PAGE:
Catholic Social Teaching: A Case Study for Evangelicals

The Aquila Report has published an article by me on the decades-old struggle over the political significance of Roman Catholic social teaching. Here is a teaser, but I hope you’ll read the rest of the article on the Aquila Report:

Many Evangelicals are not very familiar with Catholic social teaching, though they do tend to like conservative Catholic leaders like Republican Congressman Paul Ryan. Yet it is worth paying attention to what makes Catholic conservatives like Ryan tick, as well as to what brings them criticism from left-leaning Catholics. Not only does the tradition of Catholic social teaching have an immense amount of wisdom to teach us; there is always much to learn from watching how politicians and pundits try to turn theological principles into concrete proposals of policy.
Ryan described the way in which Catholic theology shaped his budget plan in an interview with the Christian Broadcasting Network. Particularly noteworthy was his appeal to two very important principles of Catholic social thought, generally endorsed by both conservatives and liberals.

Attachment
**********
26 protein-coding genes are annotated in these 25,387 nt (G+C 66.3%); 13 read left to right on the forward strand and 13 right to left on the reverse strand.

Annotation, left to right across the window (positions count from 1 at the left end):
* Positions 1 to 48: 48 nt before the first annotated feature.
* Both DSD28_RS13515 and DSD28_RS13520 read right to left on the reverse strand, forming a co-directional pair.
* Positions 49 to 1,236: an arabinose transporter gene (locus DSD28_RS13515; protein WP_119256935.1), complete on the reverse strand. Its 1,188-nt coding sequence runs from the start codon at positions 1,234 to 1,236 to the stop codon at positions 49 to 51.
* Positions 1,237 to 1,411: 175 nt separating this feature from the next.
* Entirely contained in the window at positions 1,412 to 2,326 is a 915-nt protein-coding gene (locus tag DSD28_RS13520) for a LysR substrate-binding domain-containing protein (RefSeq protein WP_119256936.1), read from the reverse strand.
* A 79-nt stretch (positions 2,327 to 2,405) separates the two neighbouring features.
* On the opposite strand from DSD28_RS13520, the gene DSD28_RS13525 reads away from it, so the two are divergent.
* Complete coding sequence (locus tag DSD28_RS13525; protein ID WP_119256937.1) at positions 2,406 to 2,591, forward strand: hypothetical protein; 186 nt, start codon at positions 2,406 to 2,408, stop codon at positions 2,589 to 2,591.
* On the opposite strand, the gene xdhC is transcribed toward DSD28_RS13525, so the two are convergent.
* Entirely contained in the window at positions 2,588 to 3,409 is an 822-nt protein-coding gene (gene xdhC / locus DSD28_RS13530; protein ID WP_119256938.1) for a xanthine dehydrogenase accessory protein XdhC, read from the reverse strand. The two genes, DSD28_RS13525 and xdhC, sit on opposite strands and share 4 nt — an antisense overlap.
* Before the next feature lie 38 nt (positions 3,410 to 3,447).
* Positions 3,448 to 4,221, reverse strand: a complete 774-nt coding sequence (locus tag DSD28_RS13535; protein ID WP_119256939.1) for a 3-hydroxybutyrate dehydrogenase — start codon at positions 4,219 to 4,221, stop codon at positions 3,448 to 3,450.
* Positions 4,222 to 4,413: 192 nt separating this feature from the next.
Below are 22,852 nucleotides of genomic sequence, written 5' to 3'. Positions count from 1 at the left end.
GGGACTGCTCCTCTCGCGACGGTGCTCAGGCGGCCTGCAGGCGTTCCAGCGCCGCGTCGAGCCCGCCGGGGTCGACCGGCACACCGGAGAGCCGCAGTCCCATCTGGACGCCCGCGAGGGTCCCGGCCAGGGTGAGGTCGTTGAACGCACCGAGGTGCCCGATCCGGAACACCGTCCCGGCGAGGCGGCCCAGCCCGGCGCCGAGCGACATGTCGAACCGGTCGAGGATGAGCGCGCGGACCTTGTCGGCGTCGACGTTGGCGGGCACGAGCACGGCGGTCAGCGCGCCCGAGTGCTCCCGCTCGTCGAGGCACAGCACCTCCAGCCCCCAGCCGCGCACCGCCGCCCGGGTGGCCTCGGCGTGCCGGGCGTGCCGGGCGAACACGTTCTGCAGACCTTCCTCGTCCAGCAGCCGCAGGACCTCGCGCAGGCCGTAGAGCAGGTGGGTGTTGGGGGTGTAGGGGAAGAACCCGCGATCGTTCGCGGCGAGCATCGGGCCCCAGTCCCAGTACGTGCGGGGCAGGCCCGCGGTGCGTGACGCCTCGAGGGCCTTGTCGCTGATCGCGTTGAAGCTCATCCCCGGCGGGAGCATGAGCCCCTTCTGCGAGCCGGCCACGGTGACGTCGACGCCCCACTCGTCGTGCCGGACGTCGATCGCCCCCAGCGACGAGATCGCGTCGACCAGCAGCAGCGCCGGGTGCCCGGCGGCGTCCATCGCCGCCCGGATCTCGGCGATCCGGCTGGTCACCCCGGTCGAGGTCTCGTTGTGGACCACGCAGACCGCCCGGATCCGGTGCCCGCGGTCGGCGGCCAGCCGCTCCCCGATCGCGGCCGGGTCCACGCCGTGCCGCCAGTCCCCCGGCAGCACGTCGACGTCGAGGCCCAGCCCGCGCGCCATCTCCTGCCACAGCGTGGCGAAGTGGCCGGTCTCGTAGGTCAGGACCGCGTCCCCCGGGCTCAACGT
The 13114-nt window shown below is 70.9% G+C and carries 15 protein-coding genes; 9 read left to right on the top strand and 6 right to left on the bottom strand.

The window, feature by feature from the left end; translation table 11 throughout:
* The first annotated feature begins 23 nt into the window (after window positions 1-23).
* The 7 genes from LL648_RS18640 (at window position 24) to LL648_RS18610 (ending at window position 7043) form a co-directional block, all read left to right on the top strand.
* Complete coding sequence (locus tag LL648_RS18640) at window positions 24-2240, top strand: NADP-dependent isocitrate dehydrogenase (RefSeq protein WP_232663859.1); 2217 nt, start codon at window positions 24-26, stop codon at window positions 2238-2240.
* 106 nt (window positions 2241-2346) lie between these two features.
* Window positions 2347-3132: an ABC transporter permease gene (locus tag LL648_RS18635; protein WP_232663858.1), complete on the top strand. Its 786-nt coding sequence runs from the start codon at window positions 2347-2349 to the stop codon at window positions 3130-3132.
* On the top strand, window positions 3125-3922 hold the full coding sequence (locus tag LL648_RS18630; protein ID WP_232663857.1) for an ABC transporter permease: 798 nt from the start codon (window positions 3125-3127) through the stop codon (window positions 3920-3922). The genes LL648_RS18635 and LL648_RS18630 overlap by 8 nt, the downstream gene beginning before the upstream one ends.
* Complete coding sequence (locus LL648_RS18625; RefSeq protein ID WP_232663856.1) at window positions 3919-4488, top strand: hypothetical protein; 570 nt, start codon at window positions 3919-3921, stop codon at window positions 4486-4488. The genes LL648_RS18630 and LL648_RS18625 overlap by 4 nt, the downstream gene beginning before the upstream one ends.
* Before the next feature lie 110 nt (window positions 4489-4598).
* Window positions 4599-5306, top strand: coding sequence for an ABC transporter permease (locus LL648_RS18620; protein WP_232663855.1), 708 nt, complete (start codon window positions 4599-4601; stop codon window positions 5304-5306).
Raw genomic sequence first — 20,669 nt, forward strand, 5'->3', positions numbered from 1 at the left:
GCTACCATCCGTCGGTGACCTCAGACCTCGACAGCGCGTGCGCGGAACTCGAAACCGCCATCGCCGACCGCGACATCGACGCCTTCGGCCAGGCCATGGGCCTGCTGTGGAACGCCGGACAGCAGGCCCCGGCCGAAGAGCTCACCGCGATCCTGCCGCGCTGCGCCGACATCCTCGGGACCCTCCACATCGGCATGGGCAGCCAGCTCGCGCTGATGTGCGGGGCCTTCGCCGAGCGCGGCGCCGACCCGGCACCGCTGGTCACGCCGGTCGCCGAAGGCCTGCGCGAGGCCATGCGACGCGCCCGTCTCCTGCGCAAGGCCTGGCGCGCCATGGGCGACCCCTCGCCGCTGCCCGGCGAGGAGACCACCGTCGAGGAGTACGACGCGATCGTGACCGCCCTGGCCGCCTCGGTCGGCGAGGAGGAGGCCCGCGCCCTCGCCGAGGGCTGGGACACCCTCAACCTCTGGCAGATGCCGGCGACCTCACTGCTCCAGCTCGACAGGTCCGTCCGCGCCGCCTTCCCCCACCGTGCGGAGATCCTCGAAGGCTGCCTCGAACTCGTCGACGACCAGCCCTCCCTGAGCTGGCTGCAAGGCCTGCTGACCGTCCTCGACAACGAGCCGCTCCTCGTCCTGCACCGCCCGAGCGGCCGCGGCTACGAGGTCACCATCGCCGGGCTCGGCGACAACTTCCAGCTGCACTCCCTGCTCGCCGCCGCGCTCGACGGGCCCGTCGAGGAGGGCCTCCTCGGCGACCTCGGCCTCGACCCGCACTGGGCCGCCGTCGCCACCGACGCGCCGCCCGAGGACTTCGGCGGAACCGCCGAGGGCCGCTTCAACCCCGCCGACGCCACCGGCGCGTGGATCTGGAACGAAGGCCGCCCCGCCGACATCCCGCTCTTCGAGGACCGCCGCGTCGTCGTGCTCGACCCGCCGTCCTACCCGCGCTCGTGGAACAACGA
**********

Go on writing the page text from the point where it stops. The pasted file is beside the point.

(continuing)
On the principle of subsidiarity:
Ryan said that the principle of subsidiarity — a notion, rooted in Catholic social teaching, that decisions are best made at most local level available — guided his thinking on budget planning.
“To me, the principle of subsidiarity, which is really federalism, meaning government closest to the people governs best, having a civil society … where we, through our civic organizations, through our churches, through our charities, through all of our different groups where we interact with people as a community, that’s how we advance the common good,” Ryan said.
Read the rest here.

About Matthew J. Tuininga

Matthew J. Tuininga is the Assistant Professor of Moral Theology at Calvin Theological Seminary in Grand Rapids, Michigan.

Posted on May 10, 2012, in Uncategorized and tagged , . Bookmark the permalink. Comments Off on Catholic Social Teaching: A Case Study for Evangelicals.

Comments are closed.

%d bloggers like this: